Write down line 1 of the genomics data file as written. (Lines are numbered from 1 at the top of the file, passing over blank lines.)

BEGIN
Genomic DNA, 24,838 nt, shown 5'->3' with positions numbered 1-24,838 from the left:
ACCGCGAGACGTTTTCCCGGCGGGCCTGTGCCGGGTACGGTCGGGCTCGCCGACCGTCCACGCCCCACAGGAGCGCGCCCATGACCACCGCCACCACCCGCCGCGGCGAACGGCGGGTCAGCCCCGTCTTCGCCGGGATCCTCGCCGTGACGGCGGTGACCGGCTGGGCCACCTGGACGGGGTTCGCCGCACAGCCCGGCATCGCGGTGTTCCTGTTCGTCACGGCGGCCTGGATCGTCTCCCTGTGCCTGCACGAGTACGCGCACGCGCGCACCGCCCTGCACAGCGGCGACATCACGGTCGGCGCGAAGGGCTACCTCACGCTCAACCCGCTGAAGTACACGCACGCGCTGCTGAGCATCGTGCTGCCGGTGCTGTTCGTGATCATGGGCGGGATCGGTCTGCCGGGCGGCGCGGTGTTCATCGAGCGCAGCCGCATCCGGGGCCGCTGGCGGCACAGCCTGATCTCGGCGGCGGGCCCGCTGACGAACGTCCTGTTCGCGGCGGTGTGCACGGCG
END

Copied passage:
Genomic DNA, 24,838 nt, shown 5'->3' with positions numbered 1-24,838 from the left: